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Are you considering moving to southern Portugal? Discover the pros and cons of living in the Algarve as an expatriate and plan ahead.

Last Updated on November 8, 2023 by Maryam Siddiqui

Every year, thousands of people from around the world choose to move to the Algarve. This region is famous for being a fantastic beach holiday destination in southern Portugal. But what is it really like to live there? What are the pros and cons of living in the Algarve as an expatriate?

While Portugal has something for everyone, there’s no place you could call absolutely perfect. But certainly, there are numerous places very close to being perfect. The lifestyle in the Algarve has attracted millions of tourists every year, so what’s so special? 

To answer these questions, we’ve selected the top 5 pros and cons of living in the Algarve. Let’s talk about why expats choose this region and why others stay away from it. Happy reading!

Pros and cons of living in the Algarve

Pros of living in the Algarve as an expat

1. Sunny days all year round

Let’s start our list of pros and cons of living in the Algarve with one of the most favorite things people love about Portugal!

The southern Portuguese region is blessed with over 300 sunny days per year, hot summers, and not-so-cold winters. It is one of the nicest places in the country and most days enjoy blue skies, warm sun, and cool breeze.

You can notice that here in the Algarve, people do a lot of outdoor sports. Restaurants almost always have tables in the street, and you can wear shorts in February, even though it’s winter. Don’t forget your sunscreen and enjoy the Algarve all year round.

This pro is one of the many reasons why Portugal hosts millions of tourists every year, especially during summertime. People from colder regions in Europe come here to soak up the golden sun and make the most of the beautiful beaches in the Algarve.

2. Some of the lowest prices in Europe

One of the factors that impresses most expats in Portugal is the low cost of living.

This small country in southern Europe also has some of the lowest prices for groceries, rent, healthcare, and more.

To give an example, in the Algarve, you can buy a coffee, croissant, and natural orange juice for just €2.50. A typical lunch dish costs around €8, with a drink. And, for those interested, a large beer costs around €3. A much lower cost of living than other European countries.

Of course, you have to research prices and avoid areas that are too touristy if you want to save money, but in general, you live well by spending little in the Algarve.

Recent surges in tourism have contributed to an overall increase in prices, but expats still consider it pretty affordable compared to other regions with the same perks.

To give you some perspective, here’s the breakdown of the cost of living in the Algarve region: 

ExpensesCost
1-bedroom apartment rent in the city center€900
1-bedroom apartment rent outside of city center€600
Groceries€200
Utilities€101
Mobile internet and phone calls package€32
Public Transport Pass (Monthly)€50

Data is from Numbeo (as of November 2022).

3. Clean air and lush nature

The proximity to the Atlantic Ocean, smaller and scattered urban centers, and natural scenery make the Algarve an ideal place to enjoy the quality of life.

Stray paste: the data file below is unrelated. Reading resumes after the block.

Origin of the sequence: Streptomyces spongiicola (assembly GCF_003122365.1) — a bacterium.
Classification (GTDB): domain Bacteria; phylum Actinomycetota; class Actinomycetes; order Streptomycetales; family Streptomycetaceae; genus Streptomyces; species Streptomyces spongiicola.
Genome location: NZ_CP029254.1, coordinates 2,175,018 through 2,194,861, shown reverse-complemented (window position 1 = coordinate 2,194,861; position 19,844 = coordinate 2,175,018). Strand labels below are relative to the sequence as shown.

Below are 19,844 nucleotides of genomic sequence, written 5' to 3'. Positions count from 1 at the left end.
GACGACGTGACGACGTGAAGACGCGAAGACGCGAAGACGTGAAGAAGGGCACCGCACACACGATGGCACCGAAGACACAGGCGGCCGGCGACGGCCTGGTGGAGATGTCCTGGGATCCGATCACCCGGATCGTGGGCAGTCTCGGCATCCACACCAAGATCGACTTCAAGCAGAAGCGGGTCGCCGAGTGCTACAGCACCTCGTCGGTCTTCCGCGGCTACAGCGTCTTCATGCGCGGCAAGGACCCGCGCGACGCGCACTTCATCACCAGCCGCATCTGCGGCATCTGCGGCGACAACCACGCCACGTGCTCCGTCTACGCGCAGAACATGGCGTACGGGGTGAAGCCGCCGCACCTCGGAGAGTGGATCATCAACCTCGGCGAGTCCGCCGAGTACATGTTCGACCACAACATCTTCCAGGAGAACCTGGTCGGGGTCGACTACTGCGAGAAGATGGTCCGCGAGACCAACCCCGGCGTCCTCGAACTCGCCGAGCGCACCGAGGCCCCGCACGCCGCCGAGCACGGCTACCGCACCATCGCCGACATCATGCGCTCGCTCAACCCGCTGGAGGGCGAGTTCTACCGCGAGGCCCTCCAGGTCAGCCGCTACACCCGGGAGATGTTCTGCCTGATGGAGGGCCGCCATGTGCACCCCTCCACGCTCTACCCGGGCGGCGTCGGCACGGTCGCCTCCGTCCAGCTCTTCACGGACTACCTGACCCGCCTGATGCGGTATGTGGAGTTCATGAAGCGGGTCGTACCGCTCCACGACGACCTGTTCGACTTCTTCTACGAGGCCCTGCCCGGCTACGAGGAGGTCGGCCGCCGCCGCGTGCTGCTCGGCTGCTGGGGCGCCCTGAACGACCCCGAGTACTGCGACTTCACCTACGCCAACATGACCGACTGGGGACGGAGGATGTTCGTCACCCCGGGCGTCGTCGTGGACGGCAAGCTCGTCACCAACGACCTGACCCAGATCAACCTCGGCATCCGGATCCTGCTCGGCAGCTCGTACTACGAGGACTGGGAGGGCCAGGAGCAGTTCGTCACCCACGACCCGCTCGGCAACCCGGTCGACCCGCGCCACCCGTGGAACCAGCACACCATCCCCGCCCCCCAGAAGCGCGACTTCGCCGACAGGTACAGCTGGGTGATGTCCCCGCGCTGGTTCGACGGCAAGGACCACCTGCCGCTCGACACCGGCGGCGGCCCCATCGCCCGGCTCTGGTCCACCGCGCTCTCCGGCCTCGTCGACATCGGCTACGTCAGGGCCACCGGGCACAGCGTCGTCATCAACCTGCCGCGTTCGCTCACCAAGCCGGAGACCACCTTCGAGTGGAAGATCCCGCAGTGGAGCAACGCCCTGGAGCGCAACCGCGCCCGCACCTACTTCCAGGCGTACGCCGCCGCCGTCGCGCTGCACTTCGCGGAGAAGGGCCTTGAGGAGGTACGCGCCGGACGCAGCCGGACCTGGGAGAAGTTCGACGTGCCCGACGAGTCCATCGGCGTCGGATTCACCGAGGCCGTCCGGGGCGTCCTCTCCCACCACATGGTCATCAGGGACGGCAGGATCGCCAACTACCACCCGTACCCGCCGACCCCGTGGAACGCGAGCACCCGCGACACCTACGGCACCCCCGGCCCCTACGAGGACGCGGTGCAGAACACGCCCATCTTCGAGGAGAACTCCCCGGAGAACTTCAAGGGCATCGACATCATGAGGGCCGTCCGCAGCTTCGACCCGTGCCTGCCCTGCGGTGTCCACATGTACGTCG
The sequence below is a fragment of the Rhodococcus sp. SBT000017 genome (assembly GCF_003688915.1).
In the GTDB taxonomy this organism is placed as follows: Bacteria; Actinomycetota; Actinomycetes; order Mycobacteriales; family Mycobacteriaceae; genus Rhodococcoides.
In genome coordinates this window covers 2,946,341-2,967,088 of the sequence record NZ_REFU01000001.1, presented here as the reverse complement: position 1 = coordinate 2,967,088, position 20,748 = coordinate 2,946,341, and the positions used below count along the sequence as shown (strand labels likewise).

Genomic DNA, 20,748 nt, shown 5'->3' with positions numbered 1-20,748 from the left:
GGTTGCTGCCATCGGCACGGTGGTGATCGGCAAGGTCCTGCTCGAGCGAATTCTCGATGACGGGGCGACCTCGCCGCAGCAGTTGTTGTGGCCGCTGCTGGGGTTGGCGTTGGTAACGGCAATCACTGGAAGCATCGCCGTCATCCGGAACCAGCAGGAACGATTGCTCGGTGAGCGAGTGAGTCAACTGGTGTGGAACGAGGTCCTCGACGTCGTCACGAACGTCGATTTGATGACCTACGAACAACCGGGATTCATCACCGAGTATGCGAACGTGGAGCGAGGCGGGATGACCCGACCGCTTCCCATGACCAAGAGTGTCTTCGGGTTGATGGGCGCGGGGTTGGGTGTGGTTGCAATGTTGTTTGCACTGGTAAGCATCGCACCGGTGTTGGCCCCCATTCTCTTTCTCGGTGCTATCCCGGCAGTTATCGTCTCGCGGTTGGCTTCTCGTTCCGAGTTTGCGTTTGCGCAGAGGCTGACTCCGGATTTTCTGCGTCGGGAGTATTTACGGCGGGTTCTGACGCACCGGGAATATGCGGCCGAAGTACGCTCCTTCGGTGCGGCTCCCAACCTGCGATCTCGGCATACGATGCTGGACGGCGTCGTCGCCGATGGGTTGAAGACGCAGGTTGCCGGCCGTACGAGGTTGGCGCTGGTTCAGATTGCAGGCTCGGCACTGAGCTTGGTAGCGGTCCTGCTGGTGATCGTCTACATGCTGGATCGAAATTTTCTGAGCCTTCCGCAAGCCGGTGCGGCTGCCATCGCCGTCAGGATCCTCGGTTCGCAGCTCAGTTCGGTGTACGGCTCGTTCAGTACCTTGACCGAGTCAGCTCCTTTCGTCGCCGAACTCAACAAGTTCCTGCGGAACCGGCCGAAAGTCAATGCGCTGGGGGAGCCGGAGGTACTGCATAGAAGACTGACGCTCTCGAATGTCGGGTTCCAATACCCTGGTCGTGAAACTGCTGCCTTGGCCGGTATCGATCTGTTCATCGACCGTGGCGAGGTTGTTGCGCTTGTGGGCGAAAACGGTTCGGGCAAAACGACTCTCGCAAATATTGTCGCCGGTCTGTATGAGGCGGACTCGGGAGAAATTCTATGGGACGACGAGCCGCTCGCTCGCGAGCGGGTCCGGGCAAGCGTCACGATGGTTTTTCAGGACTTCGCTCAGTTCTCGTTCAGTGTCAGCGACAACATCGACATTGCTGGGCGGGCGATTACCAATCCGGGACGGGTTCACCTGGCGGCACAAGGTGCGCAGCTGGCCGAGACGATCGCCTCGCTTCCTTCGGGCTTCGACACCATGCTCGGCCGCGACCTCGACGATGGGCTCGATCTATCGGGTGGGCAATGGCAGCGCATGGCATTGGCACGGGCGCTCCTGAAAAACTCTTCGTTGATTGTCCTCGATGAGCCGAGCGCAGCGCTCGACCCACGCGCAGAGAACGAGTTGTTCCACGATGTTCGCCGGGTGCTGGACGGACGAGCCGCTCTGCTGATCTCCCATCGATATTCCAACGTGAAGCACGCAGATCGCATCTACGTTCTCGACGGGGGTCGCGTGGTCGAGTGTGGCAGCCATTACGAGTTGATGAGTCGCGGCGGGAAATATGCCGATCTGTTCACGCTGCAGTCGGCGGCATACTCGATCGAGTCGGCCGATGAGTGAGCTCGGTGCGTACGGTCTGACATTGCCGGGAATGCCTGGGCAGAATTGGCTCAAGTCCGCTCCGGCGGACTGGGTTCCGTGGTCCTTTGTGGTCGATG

Although it is a dry region and occasionally receives air from North Africa, the relative humidity of the air does not fall below 30%.

There is a lot of wind, but the beaches are mostly calm waters and few waves.

Expats in the Algarve enjoy great weather

Even better, the Algarve has stunning beaches, mountain ranges with their own microclimate, and even white sandbanks.

In other words, it is the place with the ideal conditions to have fun with mountain biking, running, bird watching, golfing, sailing, and kayaking. Sounds great, doesn’t it? 

It doesn’t only sound fantastic; it lives up to the expectations of everyone who lives here! 

4. Growing expatriate community

It is natural that, being a region with so many benefits, the south of Portugal attracts so many foreigners. Millions of tourists visit annually, and many decide to make this region their forever home. 

This safe and loving country is famous for its hospitality. Portuguese people are welcoming and inclusive, despite what nationality you have. 

According to official Pordata data, 698,536 expat citizens are living in Portugal with residence cards as of November 2022. Out of those, 105,137 are in the Algarve region alone. 

That’s 15.5% of the total number of residents, way above the national average of 5.7%.

The English, French, and German communities mainly have their centers with events, newspapers, and neighborhoods of their own in the Algarve.

Albufeira, Carvoeiro, Lagos, and Tavira are some of the favorite cities to live in the Algarve as an expat.

5. Most people speak English

Unlike other Portuguese regions, the Algarve is an area whose local population has always been in contact with foreigners.

The driving force of the Algarve economy is tourism, which means that most of the attendants in the place speak at least basic English.

Communicating here will be much easier, and the Portuguese people are, in general, very attentive and helpful.

For families, it is good to know that there are also some excellent International Schools in the Algarve that teach in both English and Portuguese. These institutes have well-rounded curricula that help expat children fit in better within the new community.